A 2014 study published in Food Chemistry journal studied various apple types and their impact on good gut bacteria in obese mice. Granny Smiths were found to be the most beneficial on good gut bacteria, which shows promise for preventing obesity.

The benefits of apples are far-ranging due to their high nutrient content. Apples are rich in vitamin C, a potent antioxidant that blocks free radical damage while boosting immunity. Apples also contain phytonutrients, which also offer free radical protection. In addition, the B-vitamins in apples are key to maintaining the nervous system and red blood cell health.

Packed with vitamins and health benefits: Apples are a true superfood

In conclusion, apples contain very little sodium; fat is a non-issue and no added cholesterol.  They are rich in dietary fiber, antioxidants, phytonutrients and flavanoids.  And, of course, offer protection against a wide range of health issues including cancer, heart disease, diabetes, hypertension, obesity, stroke and neurological disorders.

So, are apples on your weekly grocery list – this week?  Just remember to buy organic varieties (whenever possible), and be sure to eat the skin; that’s where you’ll find many of the most essential nutrients.

References:

http://www.bmj.com/content/347/bmj.f7267

http://archive.sciencewatch.com/inter/aut/2012/12-jan/12janLiu/

http://www.abstractsonline.com/viewer/viewAbstract.asp?CKey=%7B5256EB3A-6E2C-491F-8125-E705DFC47110%7D&MKey=%7BD1974E76-28AF-4C1C-8AE8-4F73B56247A7%7D&AKey=%7B3A7DC0B9-D787-44AA-BD08-FA7BB2FE9004%7D&SKey=%7BEBF874D2-0A4D-4379-8293-58D54BFB3407%7D

http://www.lifeextension.com/Magazine/2011/7/The-Awesome-Apple/Page-01

http://www.medicalnewstoday.com/articles/267290.php

http://www.naturalhealth365.com/granny-smith-apples-gut-bacteria-1271.html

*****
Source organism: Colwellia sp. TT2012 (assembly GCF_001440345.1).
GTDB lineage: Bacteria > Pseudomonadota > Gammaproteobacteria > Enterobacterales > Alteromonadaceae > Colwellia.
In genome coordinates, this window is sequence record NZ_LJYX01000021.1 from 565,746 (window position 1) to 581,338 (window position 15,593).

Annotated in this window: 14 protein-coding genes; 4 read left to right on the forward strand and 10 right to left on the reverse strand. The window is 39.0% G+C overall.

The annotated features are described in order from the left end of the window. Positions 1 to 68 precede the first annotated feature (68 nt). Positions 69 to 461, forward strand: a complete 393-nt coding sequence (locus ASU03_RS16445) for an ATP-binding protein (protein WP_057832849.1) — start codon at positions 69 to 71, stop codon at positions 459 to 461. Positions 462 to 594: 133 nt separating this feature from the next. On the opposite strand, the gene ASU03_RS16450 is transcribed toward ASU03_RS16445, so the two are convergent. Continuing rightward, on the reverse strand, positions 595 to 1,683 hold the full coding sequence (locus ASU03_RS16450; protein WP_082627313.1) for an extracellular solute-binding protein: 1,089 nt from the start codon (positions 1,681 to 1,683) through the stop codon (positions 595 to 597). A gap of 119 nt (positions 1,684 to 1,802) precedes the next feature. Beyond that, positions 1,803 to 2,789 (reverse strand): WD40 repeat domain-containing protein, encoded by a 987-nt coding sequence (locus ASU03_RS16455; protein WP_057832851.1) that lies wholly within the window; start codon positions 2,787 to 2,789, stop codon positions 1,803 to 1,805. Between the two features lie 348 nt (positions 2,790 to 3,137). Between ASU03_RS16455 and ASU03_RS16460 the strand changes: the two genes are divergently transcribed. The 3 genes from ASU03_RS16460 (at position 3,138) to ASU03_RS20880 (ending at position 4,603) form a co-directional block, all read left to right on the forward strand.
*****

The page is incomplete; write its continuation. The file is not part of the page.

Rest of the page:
http://www.naturalhealth365.com/benefits-of-apples-cancer-cells-1469.html

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  • Carolyn Parker

    I usually make carrot, greens, ginger and apple juice. This is my favorite and now I have more reasons to enjoy it.

  • Harriet Mosel

    I love tart green apples for juicing. They are suppose to have additional health benefits. I use the red variety for making baked apples and raw apple sauce.

  • Lucy Rubin

    Living in the northern part of the states as a child, apples were a staple in our home. We were able to get a good assortment for most of the year. Now, I find America imports apples from other countries. They are not as good and many times are not edible.

  • Rhonda

    I only use organic apples, since many are imported I am hoping that the organic label is accurate. It is somewhat more expensive, but apples are on the dirty dozen list.
    I make my own apple juice and buy organic apple sauce made from Vermont apples.

  • Craig Kavanaugh

    Definitely eat the seeds as well…the most potent anti-cancer compounds (B17) are found in the seeds!

  • Ty Shlackman

    The darker color apples have a much higher nutritional value. You also better make sure the apple is certified organic. You don’t want a genetically engineered apple or an apple sprayed with a ton of pesticides.